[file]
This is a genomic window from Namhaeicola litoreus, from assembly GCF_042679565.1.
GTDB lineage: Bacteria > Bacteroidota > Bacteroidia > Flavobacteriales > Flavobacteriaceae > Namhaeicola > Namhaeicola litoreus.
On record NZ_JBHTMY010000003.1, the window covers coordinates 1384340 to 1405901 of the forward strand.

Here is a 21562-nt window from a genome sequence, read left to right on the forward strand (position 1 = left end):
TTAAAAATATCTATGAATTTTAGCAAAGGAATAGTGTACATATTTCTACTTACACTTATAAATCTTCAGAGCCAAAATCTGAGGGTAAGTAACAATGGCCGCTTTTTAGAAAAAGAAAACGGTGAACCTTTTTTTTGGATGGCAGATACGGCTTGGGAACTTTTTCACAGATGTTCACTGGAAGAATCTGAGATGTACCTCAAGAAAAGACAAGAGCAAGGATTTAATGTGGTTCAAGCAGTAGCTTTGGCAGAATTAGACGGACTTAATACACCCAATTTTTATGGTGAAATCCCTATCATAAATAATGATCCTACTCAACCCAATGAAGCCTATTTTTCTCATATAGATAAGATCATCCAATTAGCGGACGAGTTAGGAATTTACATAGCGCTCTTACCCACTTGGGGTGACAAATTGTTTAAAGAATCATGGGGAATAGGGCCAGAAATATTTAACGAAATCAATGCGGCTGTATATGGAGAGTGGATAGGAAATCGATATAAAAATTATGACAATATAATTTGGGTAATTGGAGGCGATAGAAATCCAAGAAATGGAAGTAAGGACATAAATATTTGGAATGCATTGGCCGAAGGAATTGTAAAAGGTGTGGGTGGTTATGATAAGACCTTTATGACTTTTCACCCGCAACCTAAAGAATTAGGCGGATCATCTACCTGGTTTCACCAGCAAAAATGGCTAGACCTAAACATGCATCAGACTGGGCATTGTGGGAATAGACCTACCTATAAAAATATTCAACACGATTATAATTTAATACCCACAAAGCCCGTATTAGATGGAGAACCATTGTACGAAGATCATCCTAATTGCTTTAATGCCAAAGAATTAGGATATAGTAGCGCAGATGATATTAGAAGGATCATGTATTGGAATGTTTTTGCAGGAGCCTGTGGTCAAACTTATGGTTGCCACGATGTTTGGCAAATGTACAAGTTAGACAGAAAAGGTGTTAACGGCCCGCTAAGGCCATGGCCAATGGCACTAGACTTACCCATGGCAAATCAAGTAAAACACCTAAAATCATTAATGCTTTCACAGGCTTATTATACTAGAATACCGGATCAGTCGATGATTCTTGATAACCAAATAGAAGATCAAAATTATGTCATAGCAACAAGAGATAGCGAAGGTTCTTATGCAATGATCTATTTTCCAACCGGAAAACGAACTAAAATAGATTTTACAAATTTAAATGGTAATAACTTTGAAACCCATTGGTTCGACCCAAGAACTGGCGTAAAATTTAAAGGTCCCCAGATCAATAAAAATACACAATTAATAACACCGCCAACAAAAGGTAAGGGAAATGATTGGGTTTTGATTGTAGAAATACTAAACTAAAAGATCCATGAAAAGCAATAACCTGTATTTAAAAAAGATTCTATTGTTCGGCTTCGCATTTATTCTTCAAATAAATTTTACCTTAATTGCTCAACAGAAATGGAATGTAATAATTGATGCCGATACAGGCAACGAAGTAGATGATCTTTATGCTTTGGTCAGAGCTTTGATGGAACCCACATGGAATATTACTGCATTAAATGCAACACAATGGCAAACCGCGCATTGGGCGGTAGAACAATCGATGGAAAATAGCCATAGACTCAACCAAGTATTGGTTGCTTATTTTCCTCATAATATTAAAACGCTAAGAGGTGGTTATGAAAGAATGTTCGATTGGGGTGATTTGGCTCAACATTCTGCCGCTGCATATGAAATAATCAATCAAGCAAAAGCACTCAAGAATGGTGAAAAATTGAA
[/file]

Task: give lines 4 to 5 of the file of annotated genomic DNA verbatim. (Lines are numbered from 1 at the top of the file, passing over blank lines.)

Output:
Here is a 21562-nt window from a genome sequence, read left to right on the forward strand (position 1 = left end):
TTAAAAATATCTATGAATTTTAGCAAAGGAATAGTGTACATATTTCTACTTACACTTATAAATCTTCAGAGCCAAAATCTGAGGGTAAGTAACAATGGCCGCTTTTTAGAAAAAGAAAACGGTGAACCTTTTTTTTGGATGGCAGATACGGCTTGGGAACTTTTTCACAGATGTTCACTGGAAGAATCTGAGATGTACCTCAAGAAAAGACAAGAGCAAGGATTTAATGTGGTTCAAGCAGTAGCTTTGGCAGAATTAGACGGACTTAATACACCCAATTTTTATGGTGAAATCCCTATCATAAATAATGATCCTACTCAACCCAATGAAGCCTATTTTTCTCATATAGATAAGATCATCCAATTAGCGGACGAGTTAGGAATTTACATAGCGCTCTTACCCACTTGGGGTGACAAATTGTTTAAAGAATCATGGGGAATAGGGCCAGAAATATTTAACGAAATCAATGCGGCTGTATATGGAGAGTGGATAGGAAATCGATATAAAAATTATGACAATATAATTTGGGTAATTGGAGGCGATAGAAATCCAAGAAATGGAAGTAAGGACATAAATATTTGGAATGCATTGGCCGAAGGAATTGTAAAAGGTGTGGGTGGTTATGATAAGACCTTTATGACTTTTCACCCGCAACCTAAAGAATTAGGCGGATCATCTACCTGGTTTCACCAGCAAAAATGGCTAGACCTAAACATGCATCAGACTGGGCATTGTGGGAATAGACCTACCTATAAAAATATTCAACACGATTATAATTTAATACCCACAAAGCCCGTATTAGATGGAGAACCATTGTACGAAGATCATCCTAATTGCTTTAATGCCAAAGAATTAGGATATAGTAGCGCAGATGATATTAGAAGGATCATGTATTGGAATGTTTTTGCAGGAGCCTGTGGTCAAACTTATGGTTGCCACGATGTTTGGCAAATGTACAAGTTAGACAGAAAAGGTGTTAACGGCCCGCTAAGGCCATGGCCAATGGCACTAGACTTACCCATGGCAAATCAAGTAAAACACCTAAAATCATTAATGCTTTCACAGGCTTATTATACTAGAATACCGGATCAGTCGATGATTCTTGATAACCAAATAGAAGATCAAAATTATGTCATAGCAACAAGAGATAGCGAAGGTTCTTATGCAATGATCTATTTTCCAACCGGAAAACGAACTAAAATAGATTTTACAAATTTAAATGGTAATAACTTTGAAACCCATTGGTTCGACCCAAGAACTGGCGTAAAATTTAAAGGTCCCCAGATCAATAAAAATACACAATTAATAACACCGCCAACAAAAGGTAAGGGAAATGATTGGGTTTTGATTGTAGAAATACTAAACTAAAAGATCCATGAAAAGCAATAACCTGTATTTAAAAAAGATTCTATTGTTCGGCTTCGCATTTATTCTTCAAATAAATTTTACCTTAATTGCTCAACAGAAATGGAATGTAATAATTGATGCCGATACAGGCAACGAAGTAGATGATCTTTATGCTTTGGTCAGAGCTTTGATGGAACCCACATGGAATATTACTGCATTAAATGCAACACAATGGCAAACCGCGCATTGGGCGGTAGAACAATCGATGGAAAATAGCCATAGACTCAACCAAGTATTGGTTGCTTATTTTCCTCATAATATTAAAACGCTAAGAGGTGGTTATGAAAGAATGTTCGATTGGGGTGATTTGGCTCAACATTCTGCCGCTGCATATGAAATAATCAATCAAGCAAAAGCACTCAAGAATGGTGAAAAATTGAA